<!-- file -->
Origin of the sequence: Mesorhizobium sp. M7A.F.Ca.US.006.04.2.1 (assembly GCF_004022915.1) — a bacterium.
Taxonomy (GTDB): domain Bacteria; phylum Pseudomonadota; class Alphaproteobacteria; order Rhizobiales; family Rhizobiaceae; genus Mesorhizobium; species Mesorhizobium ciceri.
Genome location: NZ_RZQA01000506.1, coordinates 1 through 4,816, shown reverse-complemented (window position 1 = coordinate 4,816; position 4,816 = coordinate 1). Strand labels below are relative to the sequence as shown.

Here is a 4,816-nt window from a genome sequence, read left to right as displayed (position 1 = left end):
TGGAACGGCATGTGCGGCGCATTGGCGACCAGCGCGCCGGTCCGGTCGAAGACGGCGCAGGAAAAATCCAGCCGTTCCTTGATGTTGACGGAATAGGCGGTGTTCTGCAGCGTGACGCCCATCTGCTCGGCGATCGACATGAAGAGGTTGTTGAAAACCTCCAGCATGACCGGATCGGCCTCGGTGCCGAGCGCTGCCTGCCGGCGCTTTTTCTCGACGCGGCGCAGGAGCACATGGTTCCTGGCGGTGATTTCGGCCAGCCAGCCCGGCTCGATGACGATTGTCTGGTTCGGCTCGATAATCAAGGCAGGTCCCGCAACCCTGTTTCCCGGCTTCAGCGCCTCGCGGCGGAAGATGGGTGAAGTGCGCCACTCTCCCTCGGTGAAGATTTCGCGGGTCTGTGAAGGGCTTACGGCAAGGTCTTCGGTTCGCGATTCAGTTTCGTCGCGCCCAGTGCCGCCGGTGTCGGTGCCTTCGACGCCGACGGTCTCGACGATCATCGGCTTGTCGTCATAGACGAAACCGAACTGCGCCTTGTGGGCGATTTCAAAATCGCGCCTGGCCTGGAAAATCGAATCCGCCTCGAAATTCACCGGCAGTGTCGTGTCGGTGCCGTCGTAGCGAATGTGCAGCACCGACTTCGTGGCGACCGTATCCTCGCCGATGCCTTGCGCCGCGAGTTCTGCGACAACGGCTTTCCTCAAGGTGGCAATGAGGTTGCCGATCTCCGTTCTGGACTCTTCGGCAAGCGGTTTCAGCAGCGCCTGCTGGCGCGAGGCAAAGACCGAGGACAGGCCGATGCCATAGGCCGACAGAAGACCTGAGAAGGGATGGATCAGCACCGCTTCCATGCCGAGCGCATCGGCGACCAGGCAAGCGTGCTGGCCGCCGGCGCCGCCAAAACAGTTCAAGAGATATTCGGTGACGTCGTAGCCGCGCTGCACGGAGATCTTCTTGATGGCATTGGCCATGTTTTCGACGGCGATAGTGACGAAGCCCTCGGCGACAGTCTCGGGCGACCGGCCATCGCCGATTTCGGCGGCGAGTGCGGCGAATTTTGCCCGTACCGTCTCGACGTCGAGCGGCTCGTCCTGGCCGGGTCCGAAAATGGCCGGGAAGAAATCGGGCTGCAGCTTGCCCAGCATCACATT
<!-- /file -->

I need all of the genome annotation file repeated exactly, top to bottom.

Origin of the sequence: Mesorhizobium sp. M7A.F.Ca.US.006.04.2.1 (assembly GCF_004022915.1) — a bacterium.
Taxonomy (GTDB): domain Bacteria; phylum Pseudomonadota; class Alphaproteobacteria; order Rhizobiales; family Rhizobiaceae; genus Mesorhizobium; species Mesorhizobium ciceri.
Genome location: NZ_RZQA01000506.1, coordinates 1 through 4,816, shown reverse-complemented (window position 1 = coordinate 4,816; position 4,816 = coordinate 1). Strand labels below are relative to the sequence as shown.

Here is a 4,816-nt window from a genome sequence, read left to right as displayed (position 1 = left end):
TGGAACGGCATGTGCGGCGCATTGGCGACCAGCGCGCCGGTCCGGTCGAAGACGGCGCAGGAAAAATCCAGCCGTTCCTTGATGTTGACGGAATAGGCGGTGTTCTGCAGCGTGACGCCCATCTGCTCGGCGATCGACATGAAGAGGTTGTTGAAAACCTCCAGCATGACCGGATCGGCCTCGGTGCCGAGCGCTGCCTGCCGGCGCTTTTTCTCGACGCGGCGCAGGAGCACATGGTTCCTGGCGGTGATTTCGGCCAGCCAGCCCGGCTCGATGACGATTGTCTGGTTCGGCTCGATAATCAAGGCAGGTCCCGCAACCCTGTTTCCCGGCTTCAGCGCCTCGCGGCGGAAGATGGGTGAAGTGCGCCACTCTCCCTCGGTGAAGATTTCGCGGGTCTGTGAAGGGCTTACGGCAAGGTCTTCGGTTCGCGATTCAGTTTCGTCGCGCCCAGTGCCGCCGGTGTCGGTGCCTTCGACGCCGACGGTCTCGACGATCATCGGCTTGTCGTCATAGACGAAACCGAACTGCGCCTTGTGGGCGATTTCAAAATCGCGCCTGGCCTGGAAAATCGAATCCGCCTCGAAATTCACCGGCAGTGTCGTGTCGGTGCCGTCGTAGCGAATGTGCAGCACCGACTTCGTGGCGACCGTATCCTCGCCGATGCCTTGCGCCGCGAGTTCTGCGACAACGGCTTTCCTCAAGGTGGCAATGAGGTTGCCGATCTCCGTTCTGGACTCTTCGGCAAGCGGTTTCAGCAGCGCCTGCTGGCGCGAGGCAAAGACCGAGGACAGGCCGATGCCATAGGCCGACAGAAGACCTGAGAAGGGATGGATCAGCACCGCTTCCATGCCGAGCGCATCGGCGACCAGGCAAGCGTGCTGGCCGCCGGCGCCGCCAAAACAGTTCAAGAGATATTCGGTGACGTCGTAGCCGCGCTGCACGGAGATCTTCTTGATGGCATTGGCCATGTTTTCGACGGCGATAGTGACGAAGCCCTCGGCGACAGTCTCGGGCGACCGGCCATCGCCGATTTCGGCGGCGAGTGCGGCGAATTTTGCCCGTACCGTCTCGACGTCGAGCGGCTCGTCCTGGCCGGGTCCGAAAATGGCCGGGAAGAAATCGGGCTGCAGCTTGCCCAGCATCACATT